Information employers provide to Inland Revenue is used to deliver various social policy functions, such as:
- Working for Families entitlements
- Income-tested benefit entitlements
- Student loan repayments
Prompt and accurate PAYE information is important for these amounts to be calculated accurately. The current system has two limitations:
- PAYE information is aggregated into monthly amounts, which mean it cannot be used to accurately calculate weekly or fortnightly income
- PAYE information is sent to Inland Revenue in the month after payment was made to staff, therefore Inland Revenue is always working with out of date information.
Examples of some of the current problems arising are:
- More than 52,000 families were underpaid or overpaid Working for Families entitlements in the year to 30 June 2014, effective redevelopment of this system requires timely, accurate PAYE information.
- 18,700 student loan borrowers paid a “catch-up” repayment rate of 17%, rather than the standard rate of 12%, because of under deductions (year ending 30 June 2015) which could have been prevented if they had been on the correct tax code.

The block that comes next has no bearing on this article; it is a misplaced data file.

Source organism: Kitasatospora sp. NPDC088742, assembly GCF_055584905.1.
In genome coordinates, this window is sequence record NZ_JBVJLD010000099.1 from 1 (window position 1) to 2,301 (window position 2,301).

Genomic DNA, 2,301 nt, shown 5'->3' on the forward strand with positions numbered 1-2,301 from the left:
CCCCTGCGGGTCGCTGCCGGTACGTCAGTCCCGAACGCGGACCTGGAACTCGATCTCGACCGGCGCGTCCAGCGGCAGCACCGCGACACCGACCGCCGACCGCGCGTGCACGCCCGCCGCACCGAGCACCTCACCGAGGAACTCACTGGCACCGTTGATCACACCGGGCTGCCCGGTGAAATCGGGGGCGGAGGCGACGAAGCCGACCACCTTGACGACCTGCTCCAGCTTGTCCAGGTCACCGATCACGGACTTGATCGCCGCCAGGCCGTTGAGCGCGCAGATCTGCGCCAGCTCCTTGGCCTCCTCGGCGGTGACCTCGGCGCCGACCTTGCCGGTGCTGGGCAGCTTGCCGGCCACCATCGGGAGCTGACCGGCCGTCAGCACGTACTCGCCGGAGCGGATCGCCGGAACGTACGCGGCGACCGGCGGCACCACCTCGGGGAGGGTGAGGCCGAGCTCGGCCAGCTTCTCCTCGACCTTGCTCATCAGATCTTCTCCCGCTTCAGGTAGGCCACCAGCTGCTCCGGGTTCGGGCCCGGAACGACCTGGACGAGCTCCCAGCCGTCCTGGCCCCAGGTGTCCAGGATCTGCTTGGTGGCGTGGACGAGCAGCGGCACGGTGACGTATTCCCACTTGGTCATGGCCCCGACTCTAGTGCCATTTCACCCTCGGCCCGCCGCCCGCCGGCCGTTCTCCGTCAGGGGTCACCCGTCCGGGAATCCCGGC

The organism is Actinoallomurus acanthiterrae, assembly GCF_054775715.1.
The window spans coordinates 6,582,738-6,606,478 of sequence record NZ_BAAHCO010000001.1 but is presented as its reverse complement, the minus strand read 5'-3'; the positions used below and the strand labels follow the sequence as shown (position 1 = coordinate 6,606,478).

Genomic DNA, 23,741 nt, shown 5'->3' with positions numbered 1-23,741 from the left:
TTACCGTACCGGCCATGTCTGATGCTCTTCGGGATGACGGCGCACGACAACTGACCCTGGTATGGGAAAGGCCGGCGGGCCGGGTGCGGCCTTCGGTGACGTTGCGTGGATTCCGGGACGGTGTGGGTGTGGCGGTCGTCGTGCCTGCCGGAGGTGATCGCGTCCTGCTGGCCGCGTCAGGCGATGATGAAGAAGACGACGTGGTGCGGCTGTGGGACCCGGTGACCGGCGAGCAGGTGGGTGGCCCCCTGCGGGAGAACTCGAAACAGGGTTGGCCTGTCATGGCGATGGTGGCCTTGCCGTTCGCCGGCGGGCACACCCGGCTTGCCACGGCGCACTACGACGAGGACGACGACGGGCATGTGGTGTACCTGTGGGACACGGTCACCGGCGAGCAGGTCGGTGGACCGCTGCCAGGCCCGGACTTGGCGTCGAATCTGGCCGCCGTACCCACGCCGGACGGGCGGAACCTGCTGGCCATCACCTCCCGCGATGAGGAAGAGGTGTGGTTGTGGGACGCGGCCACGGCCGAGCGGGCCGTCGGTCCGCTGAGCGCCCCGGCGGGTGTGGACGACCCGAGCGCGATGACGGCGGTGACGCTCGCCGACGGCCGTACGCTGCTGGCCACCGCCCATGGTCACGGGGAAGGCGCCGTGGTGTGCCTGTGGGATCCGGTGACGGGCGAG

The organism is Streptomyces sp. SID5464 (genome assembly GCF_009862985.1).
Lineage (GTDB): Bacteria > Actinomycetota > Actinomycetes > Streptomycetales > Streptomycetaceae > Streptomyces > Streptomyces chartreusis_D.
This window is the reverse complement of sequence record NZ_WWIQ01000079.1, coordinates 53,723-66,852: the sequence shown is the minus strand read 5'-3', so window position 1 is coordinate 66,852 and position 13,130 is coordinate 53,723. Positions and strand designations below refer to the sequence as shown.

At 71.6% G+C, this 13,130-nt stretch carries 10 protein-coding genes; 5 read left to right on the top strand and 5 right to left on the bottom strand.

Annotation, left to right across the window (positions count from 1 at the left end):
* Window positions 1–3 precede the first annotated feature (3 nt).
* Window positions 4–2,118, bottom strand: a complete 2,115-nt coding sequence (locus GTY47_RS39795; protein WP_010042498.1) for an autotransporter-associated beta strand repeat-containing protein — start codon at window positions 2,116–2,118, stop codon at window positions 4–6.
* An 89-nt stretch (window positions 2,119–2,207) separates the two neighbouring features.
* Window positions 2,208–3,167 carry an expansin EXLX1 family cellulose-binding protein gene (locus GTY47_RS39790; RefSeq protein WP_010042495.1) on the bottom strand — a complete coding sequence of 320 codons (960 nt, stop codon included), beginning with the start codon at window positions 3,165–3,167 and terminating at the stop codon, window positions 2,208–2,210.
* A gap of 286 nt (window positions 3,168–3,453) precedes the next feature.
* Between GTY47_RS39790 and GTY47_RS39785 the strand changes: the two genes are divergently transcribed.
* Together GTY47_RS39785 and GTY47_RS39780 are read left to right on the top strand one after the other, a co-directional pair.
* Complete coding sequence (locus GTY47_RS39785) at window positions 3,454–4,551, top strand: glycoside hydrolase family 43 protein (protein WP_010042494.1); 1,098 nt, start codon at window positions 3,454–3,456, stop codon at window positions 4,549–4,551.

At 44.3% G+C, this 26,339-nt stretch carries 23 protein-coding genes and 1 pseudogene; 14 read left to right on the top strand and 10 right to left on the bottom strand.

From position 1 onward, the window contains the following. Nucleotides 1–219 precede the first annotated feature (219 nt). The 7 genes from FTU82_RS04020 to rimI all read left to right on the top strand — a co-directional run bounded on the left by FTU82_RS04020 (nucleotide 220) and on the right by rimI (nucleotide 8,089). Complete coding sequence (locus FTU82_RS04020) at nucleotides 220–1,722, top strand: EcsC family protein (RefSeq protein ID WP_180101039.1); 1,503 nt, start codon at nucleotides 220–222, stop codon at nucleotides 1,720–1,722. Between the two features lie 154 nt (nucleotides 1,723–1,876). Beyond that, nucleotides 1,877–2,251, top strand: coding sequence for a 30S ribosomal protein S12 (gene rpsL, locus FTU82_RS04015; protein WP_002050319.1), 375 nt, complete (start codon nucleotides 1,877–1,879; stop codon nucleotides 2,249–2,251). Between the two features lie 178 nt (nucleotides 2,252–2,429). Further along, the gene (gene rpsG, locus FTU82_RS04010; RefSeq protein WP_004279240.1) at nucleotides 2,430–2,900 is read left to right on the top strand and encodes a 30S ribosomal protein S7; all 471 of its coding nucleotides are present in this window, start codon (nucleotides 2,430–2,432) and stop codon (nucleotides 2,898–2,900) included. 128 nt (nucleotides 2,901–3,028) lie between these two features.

- This is an example of a problem which can arise because employers have incomplete or incorrect information when they first start to pay staff. There is a proposal that employers should send key employee information to Inland Revenue before they start to pay staff, this would help to get deductions set up correctly from the start.
- Problems which arise from Inland Revenue being unable to verify an individual’s identity. To reduce this problem there is a proposal that individuals supply date of birth information along with their tax code when they change employers.
Do current PAYE processes cause other problems for employees which should be addressed?